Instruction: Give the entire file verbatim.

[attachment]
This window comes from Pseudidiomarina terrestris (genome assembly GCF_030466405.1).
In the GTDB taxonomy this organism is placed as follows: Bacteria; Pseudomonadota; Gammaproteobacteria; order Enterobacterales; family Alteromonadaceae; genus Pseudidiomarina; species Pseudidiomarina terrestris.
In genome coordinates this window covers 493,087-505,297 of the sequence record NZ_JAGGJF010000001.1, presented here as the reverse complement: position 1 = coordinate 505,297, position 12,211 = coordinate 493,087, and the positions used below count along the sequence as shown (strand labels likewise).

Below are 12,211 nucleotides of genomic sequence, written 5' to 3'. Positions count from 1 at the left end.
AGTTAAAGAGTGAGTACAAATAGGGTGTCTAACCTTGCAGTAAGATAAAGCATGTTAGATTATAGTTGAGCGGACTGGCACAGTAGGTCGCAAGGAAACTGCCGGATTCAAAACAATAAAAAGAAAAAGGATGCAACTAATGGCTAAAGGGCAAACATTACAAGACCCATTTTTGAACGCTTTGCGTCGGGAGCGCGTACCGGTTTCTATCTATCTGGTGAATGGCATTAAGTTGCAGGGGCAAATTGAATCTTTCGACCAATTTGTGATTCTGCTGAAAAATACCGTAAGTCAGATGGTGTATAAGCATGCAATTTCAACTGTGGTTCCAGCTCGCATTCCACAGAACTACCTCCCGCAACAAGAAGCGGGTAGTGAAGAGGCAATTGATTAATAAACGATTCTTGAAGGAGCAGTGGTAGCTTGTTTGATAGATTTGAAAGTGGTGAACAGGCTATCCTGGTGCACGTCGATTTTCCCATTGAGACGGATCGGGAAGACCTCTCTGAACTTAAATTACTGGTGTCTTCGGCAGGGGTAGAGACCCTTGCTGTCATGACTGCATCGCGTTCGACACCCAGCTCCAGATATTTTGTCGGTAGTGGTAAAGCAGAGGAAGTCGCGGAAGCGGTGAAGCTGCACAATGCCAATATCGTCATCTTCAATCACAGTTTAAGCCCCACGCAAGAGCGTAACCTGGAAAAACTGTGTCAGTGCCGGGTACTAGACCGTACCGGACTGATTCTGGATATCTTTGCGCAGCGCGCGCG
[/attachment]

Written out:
This window comes from Pseudidiomarina terrestris (genome assembly GCF_030466405.1).
In the GTDB taxonomy this organism is placed as follows: Bacteria; Pseudomonadota; Gammaproteobacteria; order Enterobacterales; family Alteromonadaceae; genus Pseudidiomarina; species Pseudidiomarina terrestris.
In genome coordinates this window covers 493,087-505,297 of the sequence record NZ_JAGGJF010000001.1, presented here as the reverse complement: position 1 = coordinate 505,297, position 12,211 = coordinate 493,087, and the positions used below count along the sequence as shown (strand labels likewise).

Below are 12,211 nucleotides of genomic sequence, written 5' to 3'. Positions count from 1 at the left end.
AGTTAAAGAGTGAGTACAAATAGGGTGTCTAACCTTGCAGTAAGATAAAGCATGTTAGATTATAGTTGAGCGGACTGGCACAGTAGGTCGCAAGGAAACTGCCGGATTCAAAACAATAAAAAGAAAAAGGATGCAACTAATGGCTAAAGGGCAAACATTACAAGACCCATTTTTGAACGCTTTGCGTCGGGAGCGCGTACCGGTTTCTATCTATCTGGTGAATGGCATTAAGTTGCAGGGGCAAATTGAATCTTTCGACCAATTTGTGATTCTGCTGAAAAATACCGTAAGTCAGATGGTGTATAAGCATGCAATTTCAACTGTGGTTCCAGCTCGCATTCCACAGAACTACCTCCCGCAACAAGAAGCGGGTAGTGAAGAGGCAATTGATTAATAAACGATTCTTGAAGGAGCAGTGGTAGCTTGTTTGATAGATTTGAAAGTGGTGAACAGGCTATCCTGGTGCACGTCGATTTTCCCATTGAGACGGATCGGGAAGACCTCTCTGAACTTAAATTACTGGTGTCTTCGGCAGGGGTAGAGACCCTTGCTGTCATGACTGCATCGCGTTCGACACCCAGCTCCAGATATTTTGTCGGTAGTGGTAAAGCAGAGGAAGTCGCGGAAGCGGTGAAGCTGCACAATGCCAATATCGTCATCTTCAATCACAGTTTAAGCCCCACGCAAGAGCGTAACCTGGAAAAACTGTGTCAGTGCCGGGTACTAGACCGTACCGGACTGATTCTGGATATCTTTGCGCAGCGCGCGCG